And yet, despite this and other evidence indicating that the Florida government is retaliating against Disney because it criticized the governor’s policies and produced works of art that high-ranking government officials find objectionable, there is a possibility that the Republican-controlled federal judiciary will give DeSantis a pass — much as it did when former President Donald Trump committed a similar violation of the First Amendment.
As a presidential candidate, Trump bragged about his plans to bring about a “total and complete shutdown of Muslims entering the United States until our country’s representatives can figure out what is going on.” Such a proposal violates the First Amendment’s safeguards against religious discrimination.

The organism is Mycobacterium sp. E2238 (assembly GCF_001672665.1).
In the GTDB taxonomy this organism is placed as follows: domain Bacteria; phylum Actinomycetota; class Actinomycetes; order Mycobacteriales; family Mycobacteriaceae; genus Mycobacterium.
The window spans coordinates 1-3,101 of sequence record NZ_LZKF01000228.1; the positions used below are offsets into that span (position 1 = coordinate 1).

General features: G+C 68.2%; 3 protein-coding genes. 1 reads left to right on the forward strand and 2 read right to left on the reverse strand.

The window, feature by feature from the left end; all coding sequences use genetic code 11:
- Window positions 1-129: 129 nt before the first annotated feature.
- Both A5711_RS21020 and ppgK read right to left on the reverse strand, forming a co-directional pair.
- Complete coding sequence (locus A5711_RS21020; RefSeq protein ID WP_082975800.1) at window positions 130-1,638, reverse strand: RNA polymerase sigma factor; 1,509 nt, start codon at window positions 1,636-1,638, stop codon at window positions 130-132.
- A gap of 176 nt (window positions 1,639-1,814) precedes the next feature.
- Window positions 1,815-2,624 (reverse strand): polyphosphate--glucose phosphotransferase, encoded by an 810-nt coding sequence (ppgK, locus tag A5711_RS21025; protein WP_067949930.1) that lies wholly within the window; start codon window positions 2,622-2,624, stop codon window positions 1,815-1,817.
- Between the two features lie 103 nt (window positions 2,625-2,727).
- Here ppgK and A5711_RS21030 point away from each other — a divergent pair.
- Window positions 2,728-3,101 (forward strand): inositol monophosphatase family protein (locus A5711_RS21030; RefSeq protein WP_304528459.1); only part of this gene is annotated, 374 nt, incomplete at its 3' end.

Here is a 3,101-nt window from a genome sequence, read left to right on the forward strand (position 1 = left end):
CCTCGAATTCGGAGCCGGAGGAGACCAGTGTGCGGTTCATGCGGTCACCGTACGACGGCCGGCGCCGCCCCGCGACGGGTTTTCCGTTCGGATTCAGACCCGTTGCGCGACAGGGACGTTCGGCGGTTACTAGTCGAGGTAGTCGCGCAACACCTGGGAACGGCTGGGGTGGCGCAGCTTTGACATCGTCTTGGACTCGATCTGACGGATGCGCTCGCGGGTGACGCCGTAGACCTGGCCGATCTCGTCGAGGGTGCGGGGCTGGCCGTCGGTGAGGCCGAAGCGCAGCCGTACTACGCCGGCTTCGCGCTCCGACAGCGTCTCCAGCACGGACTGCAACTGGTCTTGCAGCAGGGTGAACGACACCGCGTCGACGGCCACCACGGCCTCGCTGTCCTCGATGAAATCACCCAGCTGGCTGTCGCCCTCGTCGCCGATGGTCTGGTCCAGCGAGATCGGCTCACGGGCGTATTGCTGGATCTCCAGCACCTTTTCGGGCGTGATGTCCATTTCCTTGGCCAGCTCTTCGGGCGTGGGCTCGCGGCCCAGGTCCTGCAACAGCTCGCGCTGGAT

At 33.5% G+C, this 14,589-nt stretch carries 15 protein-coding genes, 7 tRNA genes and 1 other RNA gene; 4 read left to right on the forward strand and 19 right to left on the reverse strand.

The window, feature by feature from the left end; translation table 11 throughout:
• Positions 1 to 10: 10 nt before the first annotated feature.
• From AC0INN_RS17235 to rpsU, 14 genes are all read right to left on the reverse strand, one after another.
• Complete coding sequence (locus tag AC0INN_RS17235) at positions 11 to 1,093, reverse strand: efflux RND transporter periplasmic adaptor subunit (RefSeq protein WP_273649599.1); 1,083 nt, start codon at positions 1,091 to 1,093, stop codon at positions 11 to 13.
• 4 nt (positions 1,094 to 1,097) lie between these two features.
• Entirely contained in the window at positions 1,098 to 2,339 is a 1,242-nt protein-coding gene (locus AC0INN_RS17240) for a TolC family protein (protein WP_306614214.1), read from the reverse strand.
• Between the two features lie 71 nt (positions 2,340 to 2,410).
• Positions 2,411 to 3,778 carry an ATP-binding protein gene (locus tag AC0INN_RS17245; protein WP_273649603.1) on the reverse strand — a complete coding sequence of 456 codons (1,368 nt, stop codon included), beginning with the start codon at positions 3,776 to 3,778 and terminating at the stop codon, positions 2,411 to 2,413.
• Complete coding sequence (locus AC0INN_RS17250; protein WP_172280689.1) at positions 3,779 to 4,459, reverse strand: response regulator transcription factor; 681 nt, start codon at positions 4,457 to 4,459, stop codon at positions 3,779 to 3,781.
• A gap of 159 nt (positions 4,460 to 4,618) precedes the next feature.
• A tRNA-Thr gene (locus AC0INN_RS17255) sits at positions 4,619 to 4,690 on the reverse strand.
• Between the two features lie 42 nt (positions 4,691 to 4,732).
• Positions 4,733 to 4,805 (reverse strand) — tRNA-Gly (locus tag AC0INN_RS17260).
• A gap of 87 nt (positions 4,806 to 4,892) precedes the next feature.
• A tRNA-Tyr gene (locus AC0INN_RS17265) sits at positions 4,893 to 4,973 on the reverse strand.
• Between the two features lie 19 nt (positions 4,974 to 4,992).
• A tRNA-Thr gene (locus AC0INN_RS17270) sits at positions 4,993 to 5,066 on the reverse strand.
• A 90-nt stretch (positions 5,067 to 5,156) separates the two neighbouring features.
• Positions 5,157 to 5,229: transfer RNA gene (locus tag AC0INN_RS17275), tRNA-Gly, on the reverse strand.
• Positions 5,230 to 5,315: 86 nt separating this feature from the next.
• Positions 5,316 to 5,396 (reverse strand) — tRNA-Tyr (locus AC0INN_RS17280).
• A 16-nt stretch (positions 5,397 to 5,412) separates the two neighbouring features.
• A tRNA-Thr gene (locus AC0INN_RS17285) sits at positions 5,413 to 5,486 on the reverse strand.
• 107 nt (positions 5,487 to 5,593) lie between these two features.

After Trump was criticized for this unconstitutional proposal, he changed his rhetoric slightly. Instead of calling for an explicit ban on Muslim migration to the United States, Trump said he would disguise the ban by targeting countries with large Islamic populations. “People were so upset when I used the word Muslim,” Trump told NBC’s Meet the Press in 2016, “and I’m okay with that, because I’m talking territory instead of Muslim.”
And yet, in Trump v. Hawaii (2018), the Court’s Republican majority permitted Trump to ban travel from several majority-Muslim nations — even after Trump confessed his plans to give his Muslim ban a patina of legitimacy by presenting it as a ban on travel from certain foreign nations. The majority opinion in Hawaiileaned heavily into the fact that the Trump administration offered a national security justification for the policy that “says nothing about religion.”